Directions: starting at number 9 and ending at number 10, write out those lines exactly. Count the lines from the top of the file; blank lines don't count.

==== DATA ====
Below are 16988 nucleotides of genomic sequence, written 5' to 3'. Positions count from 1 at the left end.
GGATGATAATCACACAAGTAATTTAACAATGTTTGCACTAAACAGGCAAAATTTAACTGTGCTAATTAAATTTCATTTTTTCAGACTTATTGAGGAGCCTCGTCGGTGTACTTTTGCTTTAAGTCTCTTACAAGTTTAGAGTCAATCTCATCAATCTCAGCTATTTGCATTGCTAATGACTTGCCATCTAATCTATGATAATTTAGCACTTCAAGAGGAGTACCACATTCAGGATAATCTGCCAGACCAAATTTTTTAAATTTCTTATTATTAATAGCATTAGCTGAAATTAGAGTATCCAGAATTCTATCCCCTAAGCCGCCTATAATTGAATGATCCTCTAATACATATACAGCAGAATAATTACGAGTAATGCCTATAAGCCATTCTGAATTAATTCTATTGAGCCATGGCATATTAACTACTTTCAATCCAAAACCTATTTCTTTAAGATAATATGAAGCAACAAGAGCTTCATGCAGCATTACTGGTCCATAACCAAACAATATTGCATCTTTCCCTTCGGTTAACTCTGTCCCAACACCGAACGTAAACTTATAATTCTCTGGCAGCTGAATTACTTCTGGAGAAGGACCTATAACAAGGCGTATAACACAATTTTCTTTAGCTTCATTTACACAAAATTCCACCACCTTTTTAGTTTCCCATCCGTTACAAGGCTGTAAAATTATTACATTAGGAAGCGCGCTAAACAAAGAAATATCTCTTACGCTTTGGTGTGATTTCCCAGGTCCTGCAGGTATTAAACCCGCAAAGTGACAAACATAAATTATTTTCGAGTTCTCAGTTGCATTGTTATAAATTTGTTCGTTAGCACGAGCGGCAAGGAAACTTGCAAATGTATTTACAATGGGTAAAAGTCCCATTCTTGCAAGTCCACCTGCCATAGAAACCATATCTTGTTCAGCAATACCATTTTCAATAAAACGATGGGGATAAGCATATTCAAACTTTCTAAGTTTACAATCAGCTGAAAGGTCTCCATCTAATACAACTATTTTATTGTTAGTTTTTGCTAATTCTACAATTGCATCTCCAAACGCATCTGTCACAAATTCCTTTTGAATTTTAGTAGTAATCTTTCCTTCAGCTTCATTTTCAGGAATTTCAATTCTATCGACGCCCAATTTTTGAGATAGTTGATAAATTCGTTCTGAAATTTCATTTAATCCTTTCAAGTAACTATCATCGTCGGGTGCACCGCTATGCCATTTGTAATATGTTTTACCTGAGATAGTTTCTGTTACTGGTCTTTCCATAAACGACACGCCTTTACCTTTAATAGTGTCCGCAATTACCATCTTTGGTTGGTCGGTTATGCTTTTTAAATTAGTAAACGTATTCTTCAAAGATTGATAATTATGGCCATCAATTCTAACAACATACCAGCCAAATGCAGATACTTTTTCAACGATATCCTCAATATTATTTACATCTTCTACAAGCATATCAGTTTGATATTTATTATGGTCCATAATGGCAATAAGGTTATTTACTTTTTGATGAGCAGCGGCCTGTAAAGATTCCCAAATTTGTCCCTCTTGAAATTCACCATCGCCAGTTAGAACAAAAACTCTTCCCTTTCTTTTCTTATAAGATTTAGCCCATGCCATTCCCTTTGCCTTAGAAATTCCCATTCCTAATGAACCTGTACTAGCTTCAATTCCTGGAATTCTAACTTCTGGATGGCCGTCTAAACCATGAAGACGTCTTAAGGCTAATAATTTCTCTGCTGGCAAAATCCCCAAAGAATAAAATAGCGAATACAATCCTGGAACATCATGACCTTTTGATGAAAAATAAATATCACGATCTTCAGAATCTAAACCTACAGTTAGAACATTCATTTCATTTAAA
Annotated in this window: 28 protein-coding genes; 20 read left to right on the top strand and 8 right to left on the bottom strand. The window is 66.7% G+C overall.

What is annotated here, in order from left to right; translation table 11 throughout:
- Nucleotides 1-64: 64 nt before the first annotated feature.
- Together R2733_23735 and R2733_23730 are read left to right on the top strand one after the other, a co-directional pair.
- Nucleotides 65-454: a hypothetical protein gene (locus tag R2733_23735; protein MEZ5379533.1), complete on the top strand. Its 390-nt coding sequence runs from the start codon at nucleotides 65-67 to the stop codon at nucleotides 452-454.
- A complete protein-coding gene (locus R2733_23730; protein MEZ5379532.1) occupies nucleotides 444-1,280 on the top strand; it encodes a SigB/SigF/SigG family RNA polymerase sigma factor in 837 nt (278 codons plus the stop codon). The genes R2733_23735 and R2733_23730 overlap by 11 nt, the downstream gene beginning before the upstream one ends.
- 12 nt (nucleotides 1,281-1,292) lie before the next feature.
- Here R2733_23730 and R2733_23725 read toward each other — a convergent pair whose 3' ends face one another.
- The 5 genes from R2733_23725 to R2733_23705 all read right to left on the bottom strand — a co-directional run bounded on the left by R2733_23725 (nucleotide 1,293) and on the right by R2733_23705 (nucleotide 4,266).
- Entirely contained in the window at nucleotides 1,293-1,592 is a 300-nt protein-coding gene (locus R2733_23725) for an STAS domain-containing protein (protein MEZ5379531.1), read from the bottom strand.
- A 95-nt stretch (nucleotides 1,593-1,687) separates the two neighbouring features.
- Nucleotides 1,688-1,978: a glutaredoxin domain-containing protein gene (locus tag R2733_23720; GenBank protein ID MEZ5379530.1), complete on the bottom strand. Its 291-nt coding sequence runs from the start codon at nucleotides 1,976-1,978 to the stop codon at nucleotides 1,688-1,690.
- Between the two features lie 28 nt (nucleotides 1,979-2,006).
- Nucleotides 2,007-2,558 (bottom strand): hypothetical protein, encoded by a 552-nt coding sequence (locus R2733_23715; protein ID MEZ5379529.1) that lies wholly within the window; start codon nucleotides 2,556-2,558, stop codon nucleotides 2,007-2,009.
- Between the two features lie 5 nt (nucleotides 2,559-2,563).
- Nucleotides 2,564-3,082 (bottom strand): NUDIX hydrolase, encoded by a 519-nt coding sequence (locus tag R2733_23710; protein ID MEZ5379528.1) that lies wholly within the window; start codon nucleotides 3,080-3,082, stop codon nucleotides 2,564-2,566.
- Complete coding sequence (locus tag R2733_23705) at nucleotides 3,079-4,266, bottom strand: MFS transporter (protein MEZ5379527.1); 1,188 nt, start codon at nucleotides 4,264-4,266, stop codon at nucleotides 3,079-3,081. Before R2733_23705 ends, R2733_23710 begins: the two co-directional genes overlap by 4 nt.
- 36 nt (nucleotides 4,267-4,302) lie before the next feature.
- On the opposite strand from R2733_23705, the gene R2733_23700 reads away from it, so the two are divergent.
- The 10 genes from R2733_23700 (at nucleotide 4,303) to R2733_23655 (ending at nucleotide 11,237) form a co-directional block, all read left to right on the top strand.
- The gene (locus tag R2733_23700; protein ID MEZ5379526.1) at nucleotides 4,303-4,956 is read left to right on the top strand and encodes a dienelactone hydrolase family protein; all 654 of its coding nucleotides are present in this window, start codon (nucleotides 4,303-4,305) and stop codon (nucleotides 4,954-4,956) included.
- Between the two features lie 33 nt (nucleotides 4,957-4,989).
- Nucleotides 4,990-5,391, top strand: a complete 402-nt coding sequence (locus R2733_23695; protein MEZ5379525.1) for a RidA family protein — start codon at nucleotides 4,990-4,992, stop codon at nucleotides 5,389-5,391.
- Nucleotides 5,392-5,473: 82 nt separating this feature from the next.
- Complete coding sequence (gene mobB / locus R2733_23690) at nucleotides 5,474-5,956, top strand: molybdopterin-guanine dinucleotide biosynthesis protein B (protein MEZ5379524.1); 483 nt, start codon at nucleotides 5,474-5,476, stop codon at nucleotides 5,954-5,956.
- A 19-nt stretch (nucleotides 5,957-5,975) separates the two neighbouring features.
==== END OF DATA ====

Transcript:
- 12 nt (nucleotides 1,281-1,292) lie before the next feature.
- Here R2733_23730 and R2733_23725 read toward each other — a convergent pair whose 3' ends face one another.